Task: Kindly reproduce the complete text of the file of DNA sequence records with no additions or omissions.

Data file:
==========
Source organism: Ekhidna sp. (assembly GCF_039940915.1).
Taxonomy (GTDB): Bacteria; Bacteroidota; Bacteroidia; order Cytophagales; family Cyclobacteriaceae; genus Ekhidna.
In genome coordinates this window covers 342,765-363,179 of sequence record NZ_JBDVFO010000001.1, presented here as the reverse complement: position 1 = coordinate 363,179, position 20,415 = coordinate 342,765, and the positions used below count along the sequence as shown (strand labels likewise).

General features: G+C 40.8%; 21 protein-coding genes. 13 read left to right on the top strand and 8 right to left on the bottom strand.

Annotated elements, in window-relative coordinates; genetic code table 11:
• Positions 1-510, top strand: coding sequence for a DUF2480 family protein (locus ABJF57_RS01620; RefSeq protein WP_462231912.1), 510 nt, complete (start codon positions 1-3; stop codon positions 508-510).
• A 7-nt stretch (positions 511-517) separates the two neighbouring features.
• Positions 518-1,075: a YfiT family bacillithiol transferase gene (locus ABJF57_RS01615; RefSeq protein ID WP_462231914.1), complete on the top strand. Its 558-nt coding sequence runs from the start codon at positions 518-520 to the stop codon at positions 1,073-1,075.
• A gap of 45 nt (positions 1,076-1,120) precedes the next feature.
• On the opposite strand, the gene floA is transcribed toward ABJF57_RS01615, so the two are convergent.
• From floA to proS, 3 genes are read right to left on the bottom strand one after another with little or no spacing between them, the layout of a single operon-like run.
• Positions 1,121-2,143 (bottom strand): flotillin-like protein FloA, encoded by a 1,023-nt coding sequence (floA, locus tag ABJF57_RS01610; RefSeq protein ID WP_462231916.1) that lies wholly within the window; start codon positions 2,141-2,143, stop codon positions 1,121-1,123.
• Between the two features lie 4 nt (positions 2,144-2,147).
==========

Source organism: Ekhidna sp. (assembly GCF_039940915.1).
Taxonomy (GTDB): Bacteria; Bacteroidota; Bacteroidia; order Cytophagales; family Cyclobacteriaceae; genus Ekhidna.
In genome coordinates this window covers 342,765-363,179 of sequence record NZ_JBDVFO010000001.1, presented here as the reverse complement: position 1 = coordinate 363,179, position 20,415 = coordinate 342,765, and the positions used below count along the sequence as shown (strand labels likewise).

General features: G+C 40.8%; 21 protein-coding genes. 13 read left to right on the top strand and 8 right to left on the bottom strand.

Annotated elements, in window-relative coordinates; genetic code table 11:
• Positions 1-510, top strand: coding sequence for a DUF2480 family protein (locus ABJF57_RS01620; RefSeq protein WP_462231912.1), 510 nt, complete (start codon positions 1-3; stop codon positions 508-510).
• A 7-nt stretch (positions 511-517) separates the two neighbouring features.
• Positions 518-1,075: a YfiT family bacillithiol transferase gene (locus ABJF57_RS01615; RefSeq protein ID WP_462231914.1), complete on the top strand. Its 558-nt coding sequence runs from the start codon at positions 518-520 to the stop codon at positions 1,073-1,075.
• A gap of 45 nt (positions 1,076-1,120) precedes the next feature.
• On the opposite strand, the gene floA is transcribed toward ABJF57_RS01615, so the two are convergent.
• From floA to proS, 3 genes are read right to left on the bottom strand one after another with little or no spacing between them, the layout of a single operon-like run.
• Positions 1,121-2,143 (bottom strand): flotillin-like protein FloA, encoded by a 1,023-nt coding sequence (floA, locus tag ABJF57_RS01610; RefSeq protein ID WP_462231916.1) that lies wholly within the window; start codon positions 2,141-2,143, stop codon positions 1,121-1,123.
• Between the two features lie 4 nt (positions 2,144-2,147).